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In the decades following her death, Edith Wharton has been called many things as critical reception of her work ebbed and flowed: she has been labeled an elitist out of touch with the common man; an expat who fell out of touch with her American roots; a sentimentalist romanticizing the wealthy and conservative society she was born into. These assessments vary from somewhat accurate to entirely reductive. Wharton may not have been able to accurately depict rural poverty in “Ethan Frome” due to her affluent urban upbringing, but she could still capture the desperate ennui of a life lived without fulfillment. She was touched by her time spent in Paris during the latter part of her life, which informed her antiwar novel “A Son at the Front.” Wharton was many things in her time, but she was never a sentimentalist. Critical misinterpretations of her New York novels, including “The House of Mirth,” “The Custom of the Country,” and “The Age of Innocence” have ignored or downplayed Wharton’s extensive use of irony in deconstructing and lampooning high society. My paper attempts to assert Wharton’s status as a master satirist, addressing criticism while putting Wharton’s personal and professional recollections in her autobiography “A Backward Glance” in conversation with close readings of her fiction. The presence of sentimentality in Wharton’s novels, particularly those set in New York, has been largely overstated and erases her legacy as a keen observer of character and convention, satirizing the society to which she never felt she belonged.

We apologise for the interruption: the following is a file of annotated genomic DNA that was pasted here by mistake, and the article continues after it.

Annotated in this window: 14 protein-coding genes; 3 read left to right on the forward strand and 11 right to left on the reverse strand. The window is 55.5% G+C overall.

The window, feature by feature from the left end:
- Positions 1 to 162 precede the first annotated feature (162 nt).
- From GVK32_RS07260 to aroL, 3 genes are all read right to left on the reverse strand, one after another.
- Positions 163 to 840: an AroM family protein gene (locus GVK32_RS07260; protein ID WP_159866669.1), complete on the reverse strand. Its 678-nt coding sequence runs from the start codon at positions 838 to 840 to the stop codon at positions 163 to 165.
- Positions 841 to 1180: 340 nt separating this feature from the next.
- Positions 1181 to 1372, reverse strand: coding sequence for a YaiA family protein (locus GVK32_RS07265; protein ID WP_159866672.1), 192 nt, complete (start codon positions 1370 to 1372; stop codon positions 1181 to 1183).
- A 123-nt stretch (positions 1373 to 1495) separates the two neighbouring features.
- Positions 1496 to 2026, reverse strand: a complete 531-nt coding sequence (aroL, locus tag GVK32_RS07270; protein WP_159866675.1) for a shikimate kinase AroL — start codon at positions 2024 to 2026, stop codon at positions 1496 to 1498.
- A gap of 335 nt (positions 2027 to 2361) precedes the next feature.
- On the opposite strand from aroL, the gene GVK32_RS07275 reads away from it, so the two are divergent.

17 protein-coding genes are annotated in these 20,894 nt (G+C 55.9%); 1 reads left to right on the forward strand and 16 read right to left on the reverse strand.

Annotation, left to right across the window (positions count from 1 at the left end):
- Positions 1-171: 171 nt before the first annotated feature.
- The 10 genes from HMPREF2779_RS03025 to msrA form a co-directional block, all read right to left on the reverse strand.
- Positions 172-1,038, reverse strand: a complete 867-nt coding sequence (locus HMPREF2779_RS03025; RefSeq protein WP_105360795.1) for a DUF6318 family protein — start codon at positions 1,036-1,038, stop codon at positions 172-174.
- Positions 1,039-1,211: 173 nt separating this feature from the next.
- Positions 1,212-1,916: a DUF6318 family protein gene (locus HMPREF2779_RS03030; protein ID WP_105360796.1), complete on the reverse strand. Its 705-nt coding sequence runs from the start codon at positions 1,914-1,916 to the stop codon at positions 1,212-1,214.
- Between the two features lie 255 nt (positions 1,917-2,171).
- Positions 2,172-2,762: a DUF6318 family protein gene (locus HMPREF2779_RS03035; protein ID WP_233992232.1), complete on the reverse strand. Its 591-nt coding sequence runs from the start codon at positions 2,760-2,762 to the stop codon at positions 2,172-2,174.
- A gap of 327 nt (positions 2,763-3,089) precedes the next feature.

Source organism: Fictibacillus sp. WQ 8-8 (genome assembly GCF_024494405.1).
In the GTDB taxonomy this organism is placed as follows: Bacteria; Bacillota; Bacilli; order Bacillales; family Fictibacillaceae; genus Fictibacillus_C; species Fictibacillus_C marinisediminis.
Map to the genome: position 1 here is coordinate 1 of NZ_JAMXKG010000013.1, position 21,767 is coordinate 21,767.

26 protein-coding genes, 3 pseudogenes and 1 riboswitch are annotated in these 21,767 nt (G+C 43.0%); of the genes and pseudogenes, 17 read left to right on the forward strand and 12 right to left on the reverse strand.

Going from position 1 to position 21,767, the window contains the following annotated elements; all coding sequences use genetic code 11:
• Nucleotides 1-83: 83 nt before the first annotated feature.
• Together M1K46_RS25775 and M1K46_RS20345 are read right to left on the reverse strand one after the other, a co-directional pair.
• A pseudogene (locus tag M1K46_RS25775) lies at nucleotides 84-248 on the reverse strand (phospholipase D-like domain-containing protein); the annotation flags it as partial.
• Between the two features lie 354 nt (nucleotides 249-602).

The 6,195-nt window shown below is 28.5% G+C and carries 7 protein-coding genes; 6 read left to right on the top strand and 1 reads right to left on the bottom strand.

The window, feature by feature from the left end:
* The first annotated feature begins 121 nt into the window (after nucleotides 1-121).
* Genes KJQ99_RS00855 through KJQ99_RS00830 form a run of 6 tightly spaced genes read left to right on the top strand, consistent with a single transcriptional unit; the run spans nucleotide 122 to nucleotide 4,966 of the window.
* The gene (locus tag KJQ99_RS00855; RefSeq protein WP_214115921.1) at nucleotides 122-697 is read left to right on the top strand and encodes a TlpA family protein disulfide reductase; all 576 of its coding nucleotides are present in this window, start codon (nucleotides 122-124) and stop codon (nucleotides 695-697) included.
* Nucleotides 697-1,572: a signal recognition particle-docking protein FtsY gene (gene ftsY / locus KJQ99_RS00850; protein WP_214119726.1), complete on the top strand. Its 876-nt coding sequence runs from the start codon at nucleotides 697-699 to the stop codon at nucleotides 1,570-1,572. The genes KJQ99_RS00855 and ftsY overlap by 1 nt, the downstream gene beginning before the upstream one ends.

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Daugherty, Jeffrey Smith, "After the Age of Innocence: Reclaiming Edith Wharton's Satirist Status" (2018). Senior Projects Spring 2018. 315.